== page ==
After Imoinda is sold, the king starts having second thoughts: maybe his marrying her was not such a good idea and what happened later was a just punishment from his god (whom they call the Captain of the Clouds). Maybe Oroonoko could be excused and maybe it’s not a good idea to alienate him, taking into account that he is his only descendant and the commander of his army. Maybe he should have executed Imoinda, because it was the more honourable option for her and apparently she herself begged for it. The narrator says that in this culture enslavement is the worst dishonour and fate worse than death, but I am not so sure if she does not share the view that death is the most honourable way out for victims of rape – after all, Behn was brought up in the culture where Lucretia was constantly held up as the paragon of virtue. So to make amends, instead of trying to find Imoinda and buy her back, the king has the brilliant idea to send a messenger to Oroonoko, ask his forgiveness on the king’s behalf and lie to Oroonoko that Imoinda is indeed dead. When the messenger arrives to Oroonoko’s camp, he immediately recognizes by his look that he has some very bad news. He lays himself on a carpet in his rich pavillion, very depressed. The messenger tells him that the king begs his forgiveness and says that anyway Oroonoko is going to have his revenge soon when the old king dies. Oroonoko magnanimously says that he bears no grudge and it’s more probable he is going to die sooner. Then, instead of going into the battle, he lies on the carpet all day, while the enemy forces very obligingly wait. Finally his generals come to him, pointing out that they can’t wait anymore and he should lead them into the battle. He declines, saying that he is no more interested in glory of any other things of this world. When they ask him to name his substitute, he refuses to do it either, saying only that they should choose among themselves the bravest, without paying attention to rank or social position. I am not sure if Oroonoko or Behn realize what can of worms it would open in the real world, because as noble as this advice is, bravery is not a very quantifiable quality.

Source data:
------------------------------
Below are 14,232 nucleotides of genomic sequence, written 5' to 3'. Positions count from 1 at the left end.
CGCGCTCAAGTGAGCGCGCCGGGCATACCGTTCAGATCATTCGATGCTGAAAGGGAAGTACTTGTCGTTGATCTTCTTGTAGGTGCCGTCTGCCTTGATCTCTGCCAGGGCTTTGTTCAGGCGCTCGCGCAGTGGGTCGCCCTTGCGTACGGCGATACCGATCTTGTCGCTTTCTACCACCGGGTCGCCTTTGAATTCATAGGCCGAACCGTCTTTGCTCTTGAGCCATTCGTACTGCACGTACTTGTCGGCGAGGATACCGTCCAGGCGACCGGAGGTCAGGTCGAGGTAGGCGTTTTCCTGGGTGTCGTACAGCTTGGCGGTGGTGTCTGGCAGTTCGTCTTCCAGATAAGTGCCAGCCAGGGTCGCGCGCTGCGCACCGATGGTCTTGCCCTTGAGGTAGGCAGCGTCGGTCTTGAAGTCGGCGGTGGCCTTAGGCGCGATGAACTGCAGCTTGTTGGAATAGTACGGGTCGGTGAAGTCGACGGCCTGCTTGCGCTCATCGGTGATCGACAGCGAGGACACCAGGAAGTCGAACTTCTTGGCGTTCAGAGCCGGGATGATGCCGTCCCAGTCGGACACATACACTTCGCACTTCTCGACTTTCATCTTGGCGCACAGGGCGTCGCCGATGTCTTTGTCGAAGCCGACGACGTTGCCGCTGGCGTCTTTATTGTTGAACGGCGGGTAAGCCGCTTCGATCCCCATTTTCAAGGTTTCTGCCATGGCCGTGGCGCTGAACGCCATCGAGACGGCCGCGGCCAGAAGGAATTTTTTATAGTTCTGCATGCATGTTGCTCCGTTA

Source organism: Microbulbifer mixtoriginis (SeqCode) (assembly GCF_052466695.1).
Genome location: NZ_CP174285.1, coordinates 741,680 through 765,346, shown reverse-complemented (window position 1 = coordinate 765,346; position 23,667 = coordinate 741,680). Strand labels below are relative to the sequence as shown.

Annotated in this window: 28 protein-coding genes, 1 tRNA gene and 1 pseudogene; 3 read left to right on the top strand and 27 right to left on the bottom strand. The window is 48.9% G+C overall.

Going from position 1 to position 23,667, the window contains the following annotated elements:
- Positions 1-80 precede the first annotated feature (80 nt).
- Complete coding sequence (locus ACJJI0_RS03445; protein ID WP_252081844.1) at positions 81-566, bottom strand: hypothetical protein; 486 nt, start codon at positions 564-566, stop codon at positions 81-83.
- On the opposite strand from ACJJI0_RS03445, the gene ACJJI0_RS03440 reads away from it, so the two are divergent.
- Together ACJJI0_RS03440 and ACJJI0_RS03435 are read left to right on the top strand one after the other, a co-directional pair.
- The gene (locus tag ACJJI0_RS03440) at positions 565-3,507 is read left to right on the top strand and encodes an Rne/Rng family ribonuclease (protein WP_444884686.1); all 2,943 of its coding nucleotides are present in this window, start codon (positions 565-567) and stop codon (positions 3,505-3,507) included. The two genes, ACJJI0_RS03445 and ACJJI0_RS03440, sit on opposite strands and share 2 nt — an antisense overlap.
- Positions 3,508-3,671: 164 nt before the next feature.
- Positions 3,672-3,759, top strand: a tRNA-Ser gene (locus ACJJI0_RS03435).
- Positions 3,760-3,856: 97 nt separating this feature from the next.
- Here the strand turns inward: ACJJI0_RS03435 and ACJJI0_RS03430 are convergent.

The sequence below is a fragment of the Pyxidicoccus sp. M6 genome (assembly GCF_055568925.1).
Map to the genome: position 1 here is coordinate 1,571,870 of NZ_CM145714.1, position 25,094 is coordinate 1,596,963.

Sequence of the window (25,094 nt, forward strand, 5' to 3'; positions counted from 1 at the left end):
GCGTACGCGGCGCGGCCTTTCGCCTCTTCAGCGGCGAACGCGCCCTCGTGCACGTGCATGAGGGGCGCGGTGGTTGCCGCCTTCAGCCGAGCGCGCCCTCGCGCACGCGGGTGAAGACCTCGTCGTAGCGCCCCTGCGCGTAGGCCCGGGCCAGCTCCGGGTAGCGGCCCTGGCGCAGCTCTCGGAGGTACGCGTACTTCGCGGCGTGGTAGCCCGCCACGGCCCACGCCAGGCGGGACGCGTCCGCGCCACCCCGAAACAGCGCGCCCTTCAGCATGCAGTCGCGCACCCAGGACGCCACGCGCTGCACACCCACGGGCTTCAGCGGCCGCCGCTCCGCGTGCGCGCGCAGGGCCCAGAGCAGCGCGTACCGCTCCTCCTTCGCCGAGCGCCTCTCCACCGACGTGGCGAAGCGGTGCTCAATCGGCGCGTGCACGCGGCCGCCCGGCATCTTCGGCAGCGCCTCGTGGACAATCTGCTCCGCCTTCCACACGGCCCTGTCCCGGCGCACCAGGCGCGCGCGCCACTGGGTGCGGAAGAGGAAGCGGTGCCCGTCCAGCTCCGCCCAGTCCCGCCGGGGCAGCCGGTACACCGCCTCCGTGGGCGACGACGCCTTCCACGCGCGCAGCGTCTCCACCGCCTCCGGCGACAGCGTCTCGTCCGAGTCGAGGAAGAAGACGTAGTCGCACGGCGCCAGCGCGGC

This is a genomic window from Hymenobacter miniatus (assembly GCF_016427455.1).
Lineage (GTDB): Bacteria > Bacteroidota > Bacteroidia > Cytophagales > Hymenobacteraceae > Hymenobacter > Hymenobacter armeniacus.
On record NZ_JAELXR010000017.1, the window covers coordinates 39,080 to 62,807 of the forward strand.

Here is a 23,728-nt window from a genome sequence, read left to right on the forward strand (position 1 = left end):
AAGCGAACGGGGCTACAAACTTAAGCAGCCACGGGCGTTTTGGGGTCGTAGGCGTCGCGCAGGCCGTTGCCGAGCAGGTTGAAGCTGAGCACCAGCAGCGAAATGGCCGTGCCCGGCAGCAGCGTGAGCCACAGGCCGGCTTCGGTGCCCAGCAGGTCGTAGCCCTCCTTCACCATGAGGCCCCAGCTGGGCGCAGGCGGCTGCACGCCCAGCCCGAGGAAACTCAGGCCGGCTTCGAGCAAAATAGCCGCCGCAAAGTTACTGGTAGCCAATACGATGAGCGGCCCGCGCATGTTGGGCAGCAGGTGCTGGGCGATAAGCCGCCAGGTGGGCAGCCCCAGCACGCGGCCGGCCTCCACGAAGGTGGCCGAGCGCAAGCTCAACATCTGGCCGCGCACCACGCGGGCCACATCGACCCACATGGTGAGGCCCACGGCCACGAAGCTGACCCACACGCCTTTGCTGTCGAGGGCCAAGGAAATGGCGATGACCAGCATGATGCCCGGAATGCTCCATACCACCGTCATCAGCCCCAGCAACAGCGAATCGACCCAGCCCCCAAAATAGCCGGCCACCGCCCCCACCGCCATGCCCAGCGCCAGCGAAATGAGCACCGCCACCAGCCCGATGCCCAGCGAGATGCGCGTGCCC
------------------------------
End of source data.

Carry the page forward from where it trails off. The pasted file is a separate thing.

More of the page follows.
The king is suspicious and believes Imoinda tripped on purpose. He sends a messenger to check on Oroonoko, and the messenger reports on returning that Oroonoko is despondent. That of course makes the king even more suspicious and he sends his men to spy on Oroonoko. They follow him and Aboan to the gates of the Otan, after which they leave to report it to the king immediately. Meanwhile, Onahal leads Oroonoko to Imoinda’s bedroom, after which she goes with Aboan to her own bedroom, where Aboan will give a proof of his loyalty to Oroonoko by suffering her caresses. Oroonoko wakes up Imoinda and it does not take much convincing from him to consummate their love. It turns out – oh joy! – that Imoinda is still a virgin. I mean, has been a virgin. As they are reposing in bed, they hear the noises of the king’s servants approaching. Oroonoko grabs his small battle-axe and cries out that he is going to kill the first man who enters; this place is sacred to love and belongs to him this night, tomorrow it may be the king’s. “All right then”, say the servants, “we’ll go back to the king and tell him that his fears have been confirmed, and you fetch for yourself.” Oroonoko and Aboan run away, believing that if Imoinda tells the king he broke into her bedroom and raped her, it should be enough to protect her. Imoinda, in turn, is not afraid to put the blame on Oroonoko because she knows the army is going to take his side. But alas, it only saves her from a death sentence. But since in this country having sex with a woman who has had sex with your family member is taboo, the king looks now upon her as polluted and orders to sell both her and Onahal into slavery. It is done in such utmost secrecy that nobody knows what happened to them.